|Thailand Regattas: Delivering a return to local economies|
Thailand has a long regatta history with the oldest sailing trophy dating back to 1966, when His Majesty the King of Thailand completed a 60-nautical mile, 17- hour endurance sail from Klai Kangwon Palace in Hua Hin to the Royal Thai Navy Headquarters in Sattahip. Vega was the singlehanded dinghy sailed by HM the King that day and the rudder was given as a perpetual trophy to the Royal Thai Navy and subsequently to the Yacht Racing Association of Thailand, to be awarded for a long distance race each year. Today the Royal Vega Rudder is awarded during the annual Hua Hin Regatta.
Since those early days of racing in the Kingdom, there has been a relative boom in sailing, in large part due to His Majesty's prowess and popularisation of the sport locally, but also due to the nation's stunning sailing grounds, prevailing conditions and hospitality. Since that day in 1966, a number of regattas and club races have been launched and today Thailand has arguably one of the liveliest annual regatta scenes in Asia with the "Big Five" international regattas drawing sailors from far and wide to Thailand's shores each year. The Big Five include the Phuket King's Cup Regatta (launched in 1987), Bay Regatta (launched in 1998), Samui Regatta (launched in 2002), Cape Panwa Hotel Phuket Raceweek (launched in 2004) and Top of the Gulf Regatta Presented by Ocean Marina (launched in 2005).
All unique in their own ways, the regattas also have one underlying commonality and something that is so often overlooked. Whether the regatta is committee-run, privately-owned or commercially-driven, all the Big Five (and most other sailing events in the country) are important revenue generators for local economies. Speaking at a recent press conference held by the organisers of the Top of the Gulf Regatta Presented by Ocean Marina, Mrs. Kobkarn Wattanavrangkul, Minister of Tourism and Sports, Thailand, said: "Sports Tourism is an area in which we see a lot of growth potential for the country. Marine events attract high-spending tourists, many of which are repeat tourists coming back to Thailand throughout the year."
"The Gulf of Thailand's spectacular coastline makes it an ideal destination for water sports and marine leisure tourism. Organisers of the Top of the Gulf Regatta Presented by Ocean Marina have been promoting sailing in the area for many years and the Regatta attracts sailors from around the world spending approximately THB40 million each year in the Greater Pattaya economy."
In a country where tourism is a key economic driver, it is encouraging to see the Royal Thai Government recognise the importance of sports tourism, and regattas in particular. Perceived by many as a niche sport, regattas in Thailand attract anywhere between 300 and 2,000 sailors and friends to a destination for a week or longer, delivering revenue directly into the local economy through accommodation bookings, food and drinks, and entertainment during their stay. Mrs. Wattanavrangkul also noted that Thailand's regattas generate approximately THB500 million per year for the national economy. An impressive figure. So where do such figures come from? According to insiders, the calculations include travel costs, accommodation, food and drinks and entertainment. Added to this are guesstimates on event expenditure and yacht delivery costs, which altogether have then been extrapolated for The Big Five, taking into account event size (in terms of boat numbers and participants) and event length (in terms of days), to reach the annual figure of THB500 million.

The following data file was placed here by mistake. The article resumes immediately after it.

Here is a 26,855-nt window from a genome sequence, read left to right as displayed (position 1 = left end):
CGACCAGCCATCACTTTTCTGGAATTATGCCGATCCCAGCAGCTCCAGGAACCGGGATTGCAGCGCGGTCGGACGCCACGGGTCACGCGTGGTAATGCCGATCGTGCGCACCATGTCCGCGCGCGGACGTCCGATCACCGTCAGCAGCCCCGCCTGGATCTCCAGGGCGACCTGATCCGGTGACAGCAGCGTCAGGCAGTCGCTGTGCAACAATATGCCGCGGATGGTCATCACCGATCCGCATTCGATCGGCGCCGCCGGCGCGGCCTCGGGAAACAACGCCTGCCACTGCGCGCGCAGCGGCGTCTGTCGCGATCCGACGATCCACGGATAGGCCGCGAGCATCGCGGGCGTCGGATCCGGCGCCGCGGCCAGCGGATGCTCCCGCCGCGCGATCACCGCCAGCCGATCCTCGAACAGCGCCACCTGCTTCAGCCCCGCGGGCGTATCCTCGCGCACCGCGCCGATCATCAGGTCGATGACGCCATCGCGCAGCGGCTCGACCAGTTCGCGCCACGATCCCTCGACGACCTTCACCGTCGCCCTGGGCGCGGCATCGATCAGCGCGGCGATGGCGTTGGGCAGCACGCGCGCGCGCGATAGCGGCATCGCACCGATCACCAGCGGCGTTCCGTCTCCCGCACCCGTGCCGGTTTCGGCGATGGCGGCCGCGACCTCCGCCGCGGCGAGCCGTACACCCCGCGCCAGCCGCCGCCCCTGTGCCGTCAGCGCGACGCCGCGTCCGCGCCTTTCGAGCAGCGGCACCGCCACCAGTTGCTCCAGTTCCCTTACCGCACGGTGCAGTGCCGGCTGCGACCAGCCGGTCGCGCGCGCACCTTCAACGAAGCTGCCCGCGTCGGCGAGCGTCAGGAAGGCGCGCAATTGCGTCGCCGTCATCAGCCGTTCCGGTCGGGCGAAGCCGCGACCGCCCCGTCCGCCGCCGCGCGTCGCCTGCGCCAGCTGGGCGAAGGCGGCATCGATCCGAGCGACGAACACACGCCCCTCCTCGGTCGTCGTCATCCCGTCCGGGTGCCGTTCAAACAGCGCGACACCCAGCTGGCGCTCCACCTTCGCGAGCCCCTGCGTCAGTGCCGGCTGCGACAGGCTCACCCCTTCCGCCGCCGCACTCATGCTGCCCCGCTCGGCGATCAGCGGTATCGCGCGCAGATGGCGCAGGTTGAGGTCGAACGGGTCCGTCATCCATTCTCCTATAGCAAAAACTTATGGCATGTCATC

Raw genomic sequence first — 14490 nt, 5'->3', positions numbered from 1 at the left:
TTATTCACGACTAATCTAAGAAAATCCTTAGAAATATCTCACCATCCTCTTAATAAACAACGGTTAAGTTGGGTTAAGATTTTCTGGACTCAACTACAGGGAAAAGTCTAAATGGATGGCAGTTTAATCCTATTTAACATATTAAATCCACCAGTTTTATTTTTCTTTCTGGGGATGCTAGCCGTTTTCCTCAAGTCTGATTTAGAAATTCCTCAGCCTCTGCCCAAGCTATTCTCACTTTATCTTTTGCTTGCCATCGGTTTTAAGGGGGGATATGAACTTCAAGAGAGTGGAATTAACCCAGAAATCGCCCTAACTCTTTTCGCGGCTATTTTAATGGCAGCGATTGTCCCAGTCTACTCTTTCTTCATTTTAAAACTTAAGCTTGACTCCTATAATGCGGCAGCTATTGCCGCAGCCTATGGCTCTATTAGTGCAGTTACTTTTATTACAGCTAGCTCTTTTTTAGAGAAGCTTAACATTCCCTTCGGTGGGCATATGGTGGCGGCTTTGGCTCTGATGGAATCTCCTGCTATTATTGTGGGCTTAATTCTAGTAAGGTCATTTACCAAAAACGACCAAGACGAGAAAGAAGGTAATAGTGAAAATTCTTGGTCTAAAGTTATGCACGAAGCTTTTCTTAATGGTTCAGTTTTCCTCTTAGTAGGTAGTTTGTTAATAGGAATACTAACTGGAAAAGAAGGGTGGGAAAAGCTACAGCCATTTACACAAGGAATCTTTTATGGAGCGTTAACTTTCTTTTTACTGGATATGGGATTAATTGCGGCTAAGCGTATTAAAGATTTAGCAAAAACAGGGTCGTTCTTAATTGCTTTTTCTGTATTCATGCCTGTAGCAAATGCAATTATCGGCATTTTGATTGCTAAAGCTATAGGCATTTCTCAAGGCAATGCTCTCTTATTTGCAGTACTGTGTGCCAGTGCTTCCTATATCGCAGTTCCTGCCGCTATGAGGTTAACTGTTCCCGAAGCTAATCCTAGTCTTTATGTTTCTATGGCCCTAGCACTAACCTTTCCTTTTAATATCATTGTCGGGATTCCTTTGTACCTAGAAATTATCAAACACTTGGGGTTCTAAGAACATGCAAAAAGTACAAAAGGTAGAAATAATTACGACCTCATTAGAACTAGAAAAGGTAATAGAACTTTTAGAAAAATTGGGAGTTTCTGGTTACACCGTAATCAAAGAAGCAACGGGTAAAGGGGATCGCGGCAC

million. Infinity Communications & Consultant Co. Ltd – a Marketing Communications Agency in Thailand that works with many of the country's leading regattas – undertook a number of surveys between 2008 and 2012 at the Phuket King's Cup Regatta, and the findings showed that over THB40 million was spent during the regatta week on accommodation and food and drink alone. The research did not look at expenditure on travel, entertainment, event entry fees, boat maintenance etc. during the sailors' time at the regatta.
The same surveys looked at how often participants returned to Thailand during a year – outside of the Phuket King's Cup – and it was found that more than 20% of international sailors visited the country five times or more per year, showing how regattas deliver more than a one week shot in the arm to the local economy, they also foster repeat tourists. Sports tourism is one of the most dynamic sectors of Thailand's tourism industry and marine leisure tourism is leading the way attracting high-spending tourists. Boat owners who berth their boats in Thailand spend in marinas and on boat maintenance, creating jobs and providing year-round revenue. This, coupled together with money generated by regattas held in the country, makes the marine sector one of growing importance, and an area in which Thailand has a significant competitive advantage over its ASEAN neighbours.
Thailand's "Big Five" international regattas Listed oldest regatta first, and with 2015 dates. Phuket King's Cup Regatta, 5 – 12 December 2015, www.kingscup.com. The Bay Regatta, 4 – 8 March 2015, www.bayregatta.com. Samui Regatta, 23 – 30 May 2015, www.samuiregatta.com. Cape Panwa Hotel Phuket Raceweek, 15 – 19 July 2015, www.phuketraceweek.com. Top of the Gulf Regatta Presented by Ocean Marina, 30 April – 4 May 2015, www.topofthegulfregatta.com.